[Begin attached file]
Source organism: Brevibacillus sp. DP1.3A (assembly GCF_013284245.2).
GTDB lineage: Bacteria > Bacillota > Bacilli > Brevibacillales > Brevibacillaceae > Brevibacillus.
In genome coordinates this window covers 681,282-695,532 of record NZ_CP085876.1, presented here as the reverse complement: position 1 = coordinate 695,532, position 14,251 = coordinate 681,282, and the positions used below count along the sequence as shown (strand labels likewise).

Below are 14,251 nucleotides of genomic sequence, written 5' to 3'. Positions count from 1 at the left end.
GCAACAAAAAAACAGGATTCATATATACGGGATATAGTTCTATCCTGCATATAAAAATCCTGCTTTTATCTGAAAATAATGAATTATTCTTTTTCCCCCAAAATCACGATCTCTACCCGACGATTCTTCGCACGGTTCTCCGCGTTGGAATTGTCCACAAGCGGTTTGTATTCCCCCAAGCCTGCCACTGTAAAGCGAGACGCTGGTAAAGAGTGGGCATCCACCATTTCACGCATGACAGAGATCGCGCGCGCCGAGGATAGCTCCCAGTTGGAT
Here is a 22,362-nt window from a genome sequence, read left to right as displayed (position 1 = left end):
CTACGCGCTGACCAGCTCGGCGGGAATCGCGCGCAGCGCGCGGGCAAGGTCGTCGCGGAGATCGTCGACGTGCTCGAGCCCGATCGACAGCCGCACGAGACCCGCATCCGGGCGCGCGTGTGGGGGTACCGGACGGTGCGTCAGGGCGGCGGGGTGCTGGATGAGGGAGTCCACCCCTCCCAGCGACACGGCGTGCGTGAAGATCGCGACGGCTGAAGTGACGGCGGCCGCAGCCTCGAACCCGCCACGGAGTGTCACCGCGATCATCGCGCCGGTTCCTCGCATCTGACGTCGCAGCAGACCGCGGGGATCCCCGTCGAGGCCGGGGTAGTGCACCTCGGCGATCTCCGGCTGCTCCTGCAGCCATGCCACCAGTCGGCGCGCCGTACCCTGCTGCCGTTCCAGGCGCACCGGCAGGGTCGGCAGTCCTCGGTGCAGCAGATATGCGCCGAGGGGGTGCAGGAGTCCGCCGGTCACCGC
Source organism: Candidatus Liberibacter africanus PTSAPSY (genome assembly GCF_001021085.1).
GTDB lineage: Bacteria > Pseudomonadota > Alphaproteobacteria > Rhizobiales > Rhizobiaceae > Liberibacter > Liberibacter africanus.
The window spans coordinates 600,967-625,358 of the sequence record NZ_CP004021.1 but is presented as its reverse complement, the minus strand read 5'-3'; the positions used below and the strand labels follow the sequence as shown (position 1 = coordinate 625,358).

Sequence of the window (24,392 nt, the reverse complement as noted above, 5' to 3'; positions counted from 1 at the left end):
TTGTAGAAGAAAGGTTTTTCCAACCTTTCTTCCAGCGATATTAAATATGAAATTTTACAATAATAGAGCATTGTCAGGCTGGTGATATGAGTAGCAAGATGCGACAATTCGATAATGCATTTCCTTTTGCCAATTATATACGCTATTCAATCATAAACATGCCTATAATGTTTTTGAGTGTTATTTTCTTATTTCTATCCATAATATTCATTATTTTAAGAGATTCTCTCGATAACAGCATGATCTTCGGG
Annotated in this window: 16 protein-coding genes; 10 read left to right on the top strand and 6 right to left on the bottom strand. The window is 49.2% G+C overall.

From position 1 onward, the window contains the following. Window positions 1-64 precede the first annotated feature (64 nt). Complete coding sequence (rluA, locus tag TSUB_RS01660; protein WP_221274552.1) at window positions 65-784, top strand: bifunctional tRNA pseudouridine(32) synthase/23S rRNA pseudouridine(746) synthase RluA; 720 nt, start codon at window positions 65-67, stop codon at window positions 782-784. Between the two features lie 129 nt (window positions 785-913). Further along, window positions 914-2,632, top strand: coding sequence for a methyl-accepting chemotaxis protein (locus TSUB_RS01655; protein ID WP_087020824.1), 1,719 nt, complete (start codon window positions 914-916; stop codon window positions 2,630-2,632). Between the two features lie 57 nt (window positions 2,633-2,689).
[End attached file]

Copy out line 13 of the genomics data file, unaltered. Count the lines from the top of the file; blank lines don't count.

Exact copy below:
Annotated in this window: 16 protein-coding genes; 10 read left to right on the top strand and 6 right to left on the bottom strand. The window is 49.2% G+C overall.